California law provides generally that members of a limited liability company (LLC) are not personally liable for LLC “debts, obligations, or other liabilities.” There are, of course, exceptions. These include:
- a member’s liability under the equitable alter ego doctrine;
- a member’s co-signing for a LLC debt or guarantying a LLC’s performance under a contract;
- a member’s liability for his or her own wrongful acts – regardless of whether the member was acting as an agent for the LLC or not;
- a member’s entering into contracts or business transactions without using or disclosing the complete legal name of the LLC; and,
- a member’s removing assets from a LLC without the LLC receiving corresponding value to delay or defraud creditors.
The legal requirements for these exceptions are reasonably well understood under California law.
There is a further exception to the general rule member limited liability for LLC obligations, however—one which can result a member personal liability for a judgment against a dissolved LLC. Under section 17707.07 of the California Corporations Code, a judgment against a dissolved LLC is collectible against the dissolved LLC—to the extent it has undistributed assets (typically, an insurance policy), or, if the assets of the dissolved LLC were distributed to its members, against the members to the extent each member received distributions from the LLC upon dissolution. Until recently, there was little guidance from California courts on what a distribution “upon dissolution” actually meant.
By way of background, a dissolved California LLC remains in existence for lawsuits against it, whether such suits are brought before or after the LLC’s dissolution. If such a suit results in a judgment against a dissolved LLC which, at the time of judgment, has insufficient funds with which to pay the judgment, each former LLC member is personally liable for the judgment against the dissolved LLC up to the value of the assets he or she received as distributions from the LLC upon dissolution. Determining whether a member received assets “upon dissolution,” however, requires identifying when exactly the LLC’s dissolution actually occurred.
The final, and, in some circumstances, only, public filing a California LLC makes in connection with dissolution is to file with the California Secretary of State either a statement of dissolution or, as applicable, a certificate of cancelation. Such filing, however, is not the event that dissolves the LLC; it is not when the dissolution occurred.
Under the California Revised Limited Liability Company Act and its predecessor, a California LLC is said to dissolve upon (i) the happening of an event set forth in its articles of organization or operating agreement (for instance, a given date), (ii) after the passage of 90 days during which the LLC has no members, (iii) upon a judicial decree of dissolution, or (iv), and the most common occurrence—a vote of the members to dissolve. In practice, however, it is often the case that one of the foregoing dissolution formalities occurs well after the LLC distributes material assets to members. This can then mean that, upon a formal dissolution event, no assets remain to either distribute to members or pay a judgment against the dissolved LLC – including a judgment which first comes into existence after the LLC’s formal dissolution. In such circumstance the question arises of whether one who obtains a judgment against the dissolved LLC after its formal dissolution may collect that judgment against the LLC’s former members based on assets distributed to members in advance of any formal dissolution.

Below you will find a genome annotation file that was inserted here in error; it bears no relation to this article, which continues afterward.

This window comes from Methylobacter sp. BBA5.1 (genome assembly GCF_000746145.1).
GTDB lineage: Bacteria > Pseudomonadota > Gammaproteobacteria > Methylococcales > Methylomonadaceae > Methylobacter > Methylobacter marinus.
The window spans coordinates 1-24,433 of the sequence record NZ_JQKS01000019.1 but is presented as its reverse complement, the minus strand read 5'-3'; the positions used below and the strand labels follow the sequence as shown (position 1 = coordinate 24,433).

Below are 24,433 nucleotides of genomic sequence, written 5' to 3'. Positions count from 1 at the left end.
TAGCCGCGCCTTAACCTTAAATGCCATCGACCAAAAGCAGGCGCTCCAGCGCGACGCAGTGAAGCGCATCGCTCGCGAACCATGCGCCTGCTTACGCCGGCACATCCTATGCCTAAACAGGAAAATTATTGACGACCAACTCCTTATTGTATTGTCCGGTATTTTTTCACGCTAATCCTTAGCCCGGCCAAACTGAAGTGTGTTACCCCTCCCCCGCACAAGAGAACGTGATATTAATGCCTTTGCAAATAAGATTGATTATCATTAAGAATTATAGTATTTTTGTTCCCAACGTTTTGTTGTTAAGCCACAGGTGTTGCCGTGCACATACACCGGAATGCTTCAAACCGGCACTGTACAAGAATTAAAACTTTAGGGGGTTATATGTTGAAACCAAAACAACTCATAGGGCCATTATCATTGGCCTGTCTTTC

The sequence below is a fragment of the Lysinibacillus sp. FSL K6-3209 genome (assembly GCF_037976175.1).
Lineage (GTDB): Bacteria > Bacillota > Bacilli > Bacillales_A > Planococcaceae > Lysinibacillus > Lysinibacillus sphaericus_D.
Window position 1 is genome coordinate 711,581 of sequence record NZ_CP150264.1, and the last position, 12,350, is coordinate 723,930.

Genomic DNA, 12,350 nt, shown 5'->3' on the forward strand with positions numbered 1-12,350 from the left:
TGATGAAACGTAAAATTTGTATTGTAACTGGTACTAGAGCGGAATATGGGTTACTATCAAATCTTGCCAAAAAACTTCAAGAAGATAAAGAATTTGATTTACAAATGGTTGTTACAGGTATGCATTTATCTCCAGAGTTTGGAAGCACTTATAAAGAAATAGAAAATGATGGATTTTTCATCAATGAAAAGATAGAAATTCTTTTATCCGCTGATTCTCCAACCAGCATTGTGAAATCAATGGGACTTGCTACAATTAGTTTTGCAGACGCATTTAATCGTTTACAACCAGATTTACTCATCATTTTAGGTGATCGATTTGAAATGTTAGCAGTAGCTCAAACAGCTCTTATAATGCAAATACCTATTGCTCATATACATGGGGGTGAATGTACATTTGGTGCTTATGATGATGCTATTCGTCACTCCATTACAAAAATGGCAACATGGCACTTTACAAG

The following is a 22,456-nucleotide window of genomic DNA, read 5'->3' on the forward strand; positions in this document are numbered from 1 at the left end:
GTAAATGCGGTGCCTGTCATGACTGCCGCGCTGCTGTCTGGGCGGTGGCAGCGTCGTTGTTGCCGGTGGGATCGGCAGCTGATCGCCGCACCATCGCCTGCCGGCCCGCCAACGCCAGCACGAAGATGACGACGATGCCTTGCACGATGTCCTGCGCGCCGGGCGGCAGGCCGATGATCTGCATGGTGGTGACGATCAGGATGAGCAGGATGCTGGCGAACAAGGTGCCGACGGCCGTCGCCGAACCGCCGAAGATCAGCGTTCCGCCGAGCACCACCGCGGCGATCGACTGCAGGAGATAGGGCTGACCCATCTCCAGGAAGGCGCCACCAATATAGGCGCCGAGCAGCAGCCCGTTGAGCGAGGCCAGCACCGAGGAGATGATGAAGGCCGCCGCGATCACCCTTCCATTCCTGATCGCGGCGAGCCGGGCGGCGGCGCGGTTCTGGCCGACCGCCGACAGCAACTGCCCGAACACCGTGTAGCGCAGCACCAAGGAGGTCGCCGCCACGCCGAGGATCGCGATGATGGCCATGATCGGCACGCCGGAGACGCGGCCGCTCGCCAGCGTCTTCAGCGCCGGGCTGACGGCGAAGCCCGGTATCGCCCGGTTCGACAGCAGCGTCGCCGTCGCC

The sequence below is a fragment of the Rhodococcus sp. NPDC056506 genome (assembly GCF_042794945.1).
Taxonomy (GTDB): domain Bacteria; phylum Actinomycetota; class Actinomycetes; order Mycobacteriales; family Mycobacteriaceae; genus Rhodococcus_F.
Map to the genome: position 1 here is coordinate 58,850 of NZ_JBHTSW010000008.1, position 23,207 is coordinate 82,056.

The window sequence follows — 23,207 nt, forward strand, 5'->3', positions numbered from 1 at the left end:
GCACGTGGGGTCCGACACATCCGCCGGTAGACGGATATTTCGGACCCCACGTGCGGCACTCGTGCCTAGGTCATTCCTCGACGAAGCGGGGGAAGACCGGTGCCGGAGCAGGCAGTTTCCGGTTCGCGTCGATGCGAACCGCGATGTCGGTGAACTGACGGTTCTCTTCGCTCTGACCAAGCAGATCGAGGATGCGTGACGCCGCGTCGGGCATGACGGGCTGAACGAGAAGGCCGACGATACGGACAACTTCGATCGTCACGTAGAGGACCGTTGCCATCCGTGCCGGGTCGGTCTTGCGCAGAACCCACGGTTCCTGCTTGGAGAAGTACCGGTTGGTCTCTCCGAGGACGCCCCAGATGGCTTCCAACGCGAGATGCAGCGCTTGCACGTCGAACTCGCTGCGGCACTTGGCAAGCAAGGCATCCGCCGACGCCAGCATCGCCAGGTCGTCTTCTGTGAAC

Representing the plaintiff the author recently tried to favorable judgment a case in the Madera County Superior Court presenting this precise issue. There, plaintiff, which was also an LLC, sued the defendant LLC and certain of its former members for monies which plaintiff’s own managing member had wrongly transferred to the defendant LLC to fund the defendant LLC. The defendant LLC, which had organized to assemble certain land and build a strip mall, encountered dismal market conditions in 2009 and, rather than develop, sold as much of its land as it could in a down market. It then distributed the sales proceeds together with its unsold land pro-rata among its members—including members who were unaware that its co-member had wrongfully transferred to the defendant LLC monies rightfully belonging to plaintiff. The members of the defendant LLC, however, did not formally vote to dissolve the defendant LLC until more than a year after these distributions, and did not file a certificate of dissolution until another year after that.